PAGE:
This whole matter of explaining the words to our children from our own independent study like good Bereans is a new endeavor, and we will get better with practice. Don’t worry, as we supply a free family atmosphere where these questions are encouraged, the children will lead us, and in return…

…we will stand against the Protestant empire’s onslaught against what our loving God instilled into the hearts of our children when He knitted them together in the womb.


Selling Salvation

Posted in Uncategorized by Paul M. Dohse Sr. on June 26, 2017

First Baptist of Dallas

A Challenge to Protestant Pastors: Your Gospel is False and What You Should Do About it; Part 2

Posted in Uncategorized by Paul M. Dohse Sr. on June 24, 2017

Yep, In Regard to Tithing, Pretty Much

Posted in Uncategorized by Paul M. Dohse Sr. on June 23, 2017

I have been extremely busy of late resulting in little time to post anything, but I stumbled across this comment while doing some research on the internet. The comment pretty much sums up the historical truth about tithing, and I couldn’t resist using it as a made-to-order post. Enjoy.

Eric Hale January 5th, 2016 02:39 AM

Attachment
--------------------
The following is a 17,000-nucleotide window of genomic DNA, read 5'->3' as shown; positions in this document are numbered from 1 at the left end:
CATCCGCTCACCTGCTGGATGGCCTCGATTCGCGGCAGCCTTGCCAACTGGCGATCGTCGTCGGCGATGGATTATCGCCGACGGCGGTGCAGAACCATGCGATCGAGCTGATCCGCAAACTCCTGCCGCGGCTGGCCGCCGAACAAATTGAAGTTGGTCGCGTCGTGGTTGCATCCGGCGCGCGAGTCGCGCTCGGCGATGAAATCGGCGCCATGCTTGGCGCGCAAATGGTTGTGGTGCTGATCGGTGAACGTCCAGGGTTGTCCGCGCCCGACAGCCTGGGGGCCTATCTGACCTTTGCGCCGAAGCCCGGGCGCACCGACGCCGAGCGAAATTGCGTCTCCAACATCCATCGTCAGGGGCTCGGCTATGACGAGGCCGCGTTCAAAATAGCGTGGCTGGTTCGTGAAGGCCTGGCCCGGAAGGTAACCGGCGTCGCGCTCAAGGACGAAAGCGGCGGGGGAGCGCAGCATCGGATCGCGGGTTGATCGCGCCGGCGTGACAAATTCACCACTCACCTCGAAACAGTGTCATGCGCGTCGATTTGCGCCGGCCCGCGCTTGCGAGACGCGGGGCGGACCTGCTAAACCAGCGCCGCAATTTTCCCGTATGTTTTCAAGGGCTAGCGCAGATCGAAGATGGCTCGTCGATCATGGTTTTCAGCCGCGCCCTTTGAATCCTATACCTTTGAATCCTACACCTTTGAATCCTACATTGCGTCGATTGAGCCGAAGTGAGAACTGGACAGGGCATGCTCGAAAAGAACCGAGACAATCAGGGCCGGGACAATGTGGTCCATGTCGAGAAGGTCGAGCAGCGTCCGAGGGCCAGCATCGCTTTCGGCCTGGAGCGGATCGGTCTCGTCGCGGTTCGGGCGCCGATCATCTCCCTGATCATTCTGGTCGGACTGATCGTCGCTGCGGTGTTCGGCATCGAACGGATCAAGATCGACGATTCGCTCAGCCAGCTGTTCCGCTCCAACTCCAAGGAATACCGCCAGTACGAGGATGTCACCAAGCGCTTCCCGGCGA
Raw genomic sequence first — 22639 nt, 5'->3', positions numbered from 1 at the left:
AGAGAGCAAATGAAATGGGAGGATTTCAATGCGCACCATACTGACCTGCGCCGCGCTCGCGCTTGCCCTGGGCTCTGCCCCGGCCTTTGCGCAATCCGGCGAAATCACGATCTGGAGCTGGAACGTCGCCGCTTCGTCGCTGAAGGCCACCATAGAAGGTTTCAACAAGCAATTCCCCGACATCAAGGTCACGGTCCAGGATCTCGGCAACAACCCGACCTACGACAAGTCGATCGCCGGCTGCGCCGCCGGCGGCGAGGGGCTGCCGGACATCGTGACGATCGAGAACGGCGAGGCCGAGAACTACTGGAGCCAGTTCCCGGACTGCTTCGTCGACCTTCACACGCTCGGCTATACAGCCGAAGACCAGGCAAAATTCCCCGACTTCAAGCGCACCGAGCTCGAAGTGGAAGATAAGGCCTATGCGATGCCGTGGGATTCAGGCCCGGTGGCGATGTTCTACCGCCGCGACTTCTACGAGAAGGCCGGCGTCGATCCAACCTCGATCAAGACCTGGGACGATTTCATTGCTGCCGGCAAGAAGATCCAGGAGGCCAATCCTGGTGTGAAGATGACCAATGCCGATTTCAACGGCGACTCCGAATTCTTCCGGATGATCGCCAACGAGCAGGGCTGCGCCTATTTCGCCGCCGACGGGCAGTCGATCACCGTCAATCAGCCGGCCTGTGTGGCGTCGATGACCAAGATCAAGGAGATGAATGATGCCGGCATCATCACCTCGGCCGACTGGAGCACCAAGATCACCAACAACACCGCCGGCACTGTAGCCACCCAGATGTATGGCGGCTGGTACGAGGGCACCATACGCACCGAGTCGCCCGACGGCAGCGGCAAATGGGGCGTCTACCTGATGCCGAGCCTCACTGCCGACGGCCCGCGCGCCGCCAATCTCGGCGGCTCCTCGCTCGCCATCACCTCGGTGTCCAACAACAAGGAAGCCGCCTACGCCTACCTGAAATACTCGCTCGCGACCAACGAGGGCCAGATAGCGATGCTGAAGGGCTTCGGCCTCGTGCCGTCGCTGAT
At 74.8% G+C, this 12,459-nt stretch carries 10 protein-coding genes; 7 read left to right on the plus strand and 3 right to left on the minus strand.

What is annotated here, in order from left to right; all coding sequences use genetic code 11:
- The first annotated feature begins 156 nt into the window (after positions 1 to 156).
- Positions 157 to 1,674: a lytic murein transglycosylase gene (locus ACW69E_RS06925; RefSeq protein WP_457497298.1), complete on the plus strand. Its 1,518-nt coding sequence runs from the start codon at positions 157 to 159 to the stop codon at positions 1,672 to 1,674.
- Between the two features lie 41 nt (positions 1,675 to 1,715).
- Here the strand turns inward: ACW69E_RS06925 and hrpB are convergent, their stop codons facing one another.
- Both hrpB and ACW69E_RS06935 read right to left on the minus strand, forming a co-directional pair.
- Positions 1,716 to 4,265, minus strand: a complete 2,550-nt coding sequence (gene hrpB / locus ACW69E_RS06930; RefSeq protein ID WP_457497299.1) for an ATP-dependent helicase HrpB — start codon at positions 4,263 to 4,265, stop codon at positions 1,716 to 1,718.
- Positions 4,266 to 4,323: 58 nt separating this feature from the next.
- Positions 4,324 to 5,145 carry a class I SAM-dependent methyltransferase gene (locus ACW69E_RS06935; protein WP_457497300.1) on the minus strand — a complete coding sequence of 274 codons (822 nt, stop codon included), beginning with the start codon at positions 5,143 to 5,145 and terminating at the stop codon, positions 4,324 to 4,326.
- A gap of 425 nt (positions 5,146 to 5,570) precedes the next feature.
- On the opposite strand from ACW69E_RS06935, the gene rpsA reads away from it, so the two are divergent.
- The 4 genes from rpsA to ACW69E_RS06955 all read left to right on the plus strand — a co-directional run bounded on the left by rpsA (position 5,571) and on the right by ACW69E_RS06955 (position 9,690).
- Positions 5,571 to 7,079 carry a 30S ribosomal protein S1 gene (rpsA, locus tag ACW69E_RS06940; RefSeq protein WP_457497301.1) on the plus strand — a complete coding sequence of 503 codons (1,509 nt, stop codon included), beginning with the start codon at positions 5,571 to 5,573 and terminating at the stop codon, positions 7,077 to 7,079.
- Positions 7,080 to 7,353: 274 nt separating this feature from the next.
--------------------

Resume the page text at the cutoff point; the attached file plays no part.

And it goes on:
Edited by PPT.

Did Jesus tithe? Did those in Israel that did not make their living off of the land, (the butcher, the baker, the candle stick maker and Omar the tent maker) tithe? No, they did not. They paid the temple tax. We like to twist actual scriptures out of context and make them relevant for today and use them as a tool/club to control people. The only verse applicable to modern day Christianity is 1st Corinthians 9:7 (cheerful giver) not cheerful tither…. the church went for the tithe in the 3rd Century when Constantine made Christianity the official religion of the day, and introduced Santa Clause, The Christmas tree, and the Easter bunny to Christianity. The Church became an institution, cathedrals are expensive, and Malachi 3:10 became the weapon of choice out of the Old Testament to build big church buildings [because infrastructure displays authority]. The modern day church spends the majority of its funds on buildings, thus neglecting its main responsibility: widows and orphans. That is why the government takes care of widows and orphans; because the church is too busy making mortgage payments. How many church buildings did Jesus build? Go ye therefore and build buildings? NOT! How many church buildings were constructed during the book of Acts? They met in facilities already built [private homes to be exact]. Churches could rent a vacant building, everyone bring their own lawn chair, have a small leased office space, etc…[or just simply meet in homes as intended] low overhead means more funds for ministry.